32. 32. What does all this mean? • Challenges with engaging students in their studies • Conflicting pressures and concerns taking focus away from studies • Lack of ‘academic maturity’ and poor decision making in some cases • Focus on positives; making time to listen and hear…building communities
    33. 33. Building Communities • Do you feel you belong to the institutional community? – How? – Why? – Evidence it! • How do you create and maintain a community?
    34. 34. Possible examples • Group sessions • Interactive activities • Online and face2face support • Personal tutor groups • Links with other modules/courses/Schools/Colleges • Links outside the curriculum e.g. Student Union
    35. 35. Individual level: What Can We Do? • Identify student expectations of University • Make explicit institutional requirements • Demystify the complex, codified structures • Provide holistic induction experience • Supportive assessment process – Provide early formative assessment – Engage with curriculum to inspire learners • Define curriculum engagement • Academic and Social integration
    36. 36. Intervention level: Core principles Intervention level Proactive Inclusive Flexible Transparent Ongoing Timely Integrated Collaborative
    37. 37. If you can only make one change…
    38. 38. Smiling helps with… • Belonging • Building a community • Staff morale • Student satisfaction • Initial impressions • League tables • Putting a human face on the experience • Smiley KPI!
    39. 39. Any Questions?!
    40. 40. <Thank you!/>
    41. 41. References • Caldwell, J., Toman, N., and Leahy, J. (2006) Diversity and difference in the learning experience of students in contemporary mass Higher Education. Paper presented at NUI Galway 4th Annual Conference on Teaching & Learning 8-9 June 2006 • Cook et al, 2007; The STAR Project [last accessed 16 January 2009] • Currant, B., & Keenan, C. (2009). Evaluating Systematic Transition to Higher Education. Brookes eJournal of Learning and Teaching, 2(4). • Currant, B (2008) Towards a New Typology of Digital Learners: Issues for 1st Year Support Workshop delivered at the 3rd EFYE Network Conference, May, Wolverhampton • Currant, B and Keenan, C (2008a) Learning from learners about developing e-learning resources to support transition to HE Proceedings of SEEL conference, July, Greenwich • Currant, B and Keenan, C (2008b) Evaluating Systematic Transition to HE paper to be published in Brookes e-journal of Learning and Teaching (BeJLT) in December 2008 • Dearing, R. (1997) Higher Education in the Learning Society Crown Copyright Norwich • Draper, S (2008) Tinto’s model of Student Retention available online: last accessed 4 Nov 2010 • Harvey, L., Drew,S. & Smith, M. (2006) ‘The first year experience, a review of the literature for the Higher Education Academy’ [online] Retrieved 1 December 2008 from • Leitch, S (2006) Prosperity for all in the global economy - world class skills HMSO, Norwich [available from] accessed 24 February 2009 • NAO (National Audit Office) (2007) Staying the course: the retention of students in higher education. Report by the Comptroller and Auditor General. London: The Stationary Office, available from • Peelo, M. & Wareham, T. [Editors] (2002) Failing Students in Higher Education The Society for Research into Higher Education, Open University Press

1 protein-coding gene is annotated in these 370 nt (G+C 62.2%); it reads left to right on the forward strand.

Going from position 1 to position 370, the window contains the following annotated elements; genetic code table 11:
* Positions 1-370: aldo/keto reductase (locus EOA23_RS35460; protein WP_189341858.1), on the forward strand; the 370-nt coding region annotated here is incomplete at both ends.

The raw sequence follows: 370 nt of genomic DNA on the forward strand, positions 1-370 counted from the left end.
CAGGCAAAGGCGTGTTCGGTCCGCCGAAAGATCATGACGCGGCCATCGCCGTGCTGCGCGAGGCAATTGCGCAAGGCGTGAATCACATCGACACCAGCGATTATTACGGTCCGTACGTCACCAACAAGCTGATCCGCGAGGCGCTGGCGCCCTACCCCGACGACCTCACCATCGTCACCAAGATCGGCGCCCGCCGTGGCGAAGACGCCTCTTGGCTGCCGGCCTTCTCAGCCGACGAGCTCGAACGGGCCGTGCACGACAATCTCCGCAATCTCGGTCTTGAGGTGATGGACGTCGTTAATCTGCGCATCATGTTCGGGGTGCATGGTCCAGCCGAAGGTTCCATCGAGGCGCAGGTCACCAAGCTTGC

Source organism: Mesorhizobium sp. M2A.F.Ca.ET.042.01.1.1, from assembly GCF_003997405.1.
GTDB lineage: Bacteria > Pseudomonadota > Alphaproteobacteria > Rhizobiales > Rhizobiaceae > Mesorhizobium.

42. 42. References • Quinn, J., Thomas., et al (2005) From life crisis to lifelong learning: Rethinking working-class 'drop out' from higher education, Joseph Rowntree Foundation • Rhodes, C. and Nevill, A. (2004) Academic and social integration in higher education: a survey of satisfaction and dissatisfaction within a first-year education studies cohort at a new university, Journal of Further and Higher Education, 28.2 • Roberts, G. (2003) Joint consultation on the review of research assessment: consultation by the UK funding bodies Available from [last accessed 8 November 2007] • Scott, P. (1995) The Meaning of Mass Higher Education Buckingham SRHE/Open University Press • Thomas, L., 2002, ‘Student Retention in higher education: The role of institutional habitus’. Journal of Education Policy, 17(4), pp.423–42. • Tinto, V. (1993) Leaving College: Rethinking the Causes and Cures of Student Attrition. (2nd Ed) Chicago: University of Chicago Press • Toman, N.; Leahy, J. and Caldwell, J. (2005) The Learning Culture of Students in Contemporary Mass Higher Education. Proceedings of 3rd International Conference - What a Difference a Pedagogy Makes: Researching Lifelong Learning & Teaching Conference (2005) Centre for Research in Lifelong Learning • UK Government Further and Higher Education Act, (1992) (c.13) HMSO, Norwich • Yorke M. and Longden B. (2007) The first-year experience in higher education in the UK: report on Phase 1 of a project funded by the Higher Education Academy. Available at [last accessed 7 November 2008] • Yorke, M. (1997), Undergraduate Non-completion in Higher Education in England, Report 1, HEFCE, London., • Yorke, M. and Longden, B. [editors] (2004) Retention and Student Success in Higher Education. The Society for Research into Higher Education, Open University Press